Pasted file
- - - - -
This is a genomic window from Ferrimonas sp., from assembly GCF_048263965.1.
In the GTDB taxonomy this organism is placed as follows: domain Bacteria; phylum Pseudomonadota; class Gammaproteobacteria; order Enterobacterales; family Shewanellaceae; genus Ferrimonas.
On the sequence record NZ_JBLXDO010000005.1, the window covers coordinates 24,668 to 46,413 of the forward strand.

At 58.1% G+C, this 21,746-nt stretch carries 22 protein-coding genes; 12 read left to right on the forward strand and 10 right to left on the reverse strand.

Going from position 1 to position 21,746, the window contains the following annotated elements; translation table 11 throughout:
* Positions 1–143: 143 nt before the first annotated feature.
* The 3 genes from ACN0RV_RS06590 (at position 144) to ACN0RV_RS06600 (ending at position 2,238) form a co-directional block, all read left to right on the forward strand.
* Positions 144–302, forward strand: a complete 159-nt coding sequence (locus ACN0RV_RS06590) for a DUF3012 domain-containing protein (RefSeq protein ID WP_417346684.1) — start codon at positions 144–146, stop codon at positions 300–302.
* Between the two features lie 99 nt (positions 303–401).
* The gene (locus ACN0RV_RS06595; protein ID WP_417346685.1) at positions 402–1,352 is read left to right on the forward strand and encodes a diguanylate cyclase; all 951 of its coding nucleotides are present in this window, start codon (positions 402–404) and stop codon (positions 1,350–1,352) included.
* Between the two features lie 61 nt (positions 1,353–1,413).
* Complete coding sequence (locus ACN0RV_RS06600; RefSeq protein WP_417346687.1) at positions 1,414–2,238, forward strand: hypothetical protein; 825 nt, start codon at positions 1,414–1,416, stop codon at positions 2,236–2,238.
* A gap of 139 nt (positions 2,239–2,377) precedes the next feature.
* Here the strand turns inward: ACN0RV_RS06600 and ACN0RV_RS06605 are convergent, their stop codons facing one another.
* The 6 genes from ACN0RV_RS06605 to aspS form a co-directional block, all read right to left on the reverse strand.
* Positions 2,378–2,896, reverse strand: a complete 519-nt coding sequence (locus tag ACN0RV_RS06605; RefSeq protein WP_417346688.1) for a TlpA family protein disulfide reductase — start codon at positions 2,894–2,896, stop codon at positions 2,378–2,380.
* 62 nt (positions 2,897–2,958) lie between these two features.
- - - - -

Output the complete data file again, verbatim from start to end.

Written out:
This is a genomic window from Ferrimonas sp., from assembly GCF_048263965.1.
In the GTDB taxonomy this organism is placed as follows: domain Bacteria; phylum Pseudomonadota; class Gammaproteobacteria; order Enterobacterales; family Shewanellaceae; genus Ferrimonas.
On the sequence record NZ_JBLXDO010000005.1, the window covers coordinates 24,668 to 46,413 of the forward strand.

At 58.1% G+C, this 21,746-nt stretch carries 22 protein-coding genes; 12 read left to right on the forward strand and 10 right to left on the reverse strand.

Going from position 1 to position 21,746, the window contains the following annotated elements; translation table 11 throughout:
* Positions 1–143: 143 nt before the first annotated feature.
* The 3 genes from ACN0RV_RS06590 (at position 144) to ACN0RV_RS06600 (ending at position 2,238) form a co-directional block, all read left to right on the forward strand.
* Positions 144–302, forward strand: a complete 159-nt coding sequence (locus ACN0RV_RS06590) for a DUF3012 domain-containing protein (RefSeq protein ID WP_417346684.1) — start codon at positions 144–146, stop codon at positions 300–302.
* Between the two features lie 99 nt (positions 303–401).
* The gene (locus ACN0RV_RS06595; protein ID WP_417346685.1) at positions 402–1,352 is read left to right on the forward strand and encodes a diguanylate cyclase; all 951 of its coding nucleotides are present in this window, start codon (positions 402–404) and stop codon (positions 1,350–1,352) included.
* Between the two features lie 61 nt (positions 1,353–1,413).
* Complete coding sequence (locus ACN0RV_RS06600; RefSeq protein WP_417346687.1) at positions 1,414–2,238, forward strand: hypothetical protein; 825 nt, start codon at positions 1,414–1,416, stop codon at positions 2,236–2,238.
* A gap of 139 nt (positions 2,239–2,377) precedes the next feature.
* Here the strand turns inward: ACN0RV_RS06600 and ACN0RV_RS06605 are convergent, their stop codons facing one another.
* The 6 genes from ACN0RV_RS06605 to aspS form a co-directional block, all read right to left on the reverse strand.
* Positions 2,378–2,896, reverse strand: a complete 519-nt coding sequence (locus tag ACN0RV_RS06605; RefSeq protein WP_417346688.1) for a TlpA family protein disulfide reductase — start codon at positions 2,894–2,896, stop codon at positions 2,378–2,380.
* 62 nt (positions 2,897–2,958) lie between these two features.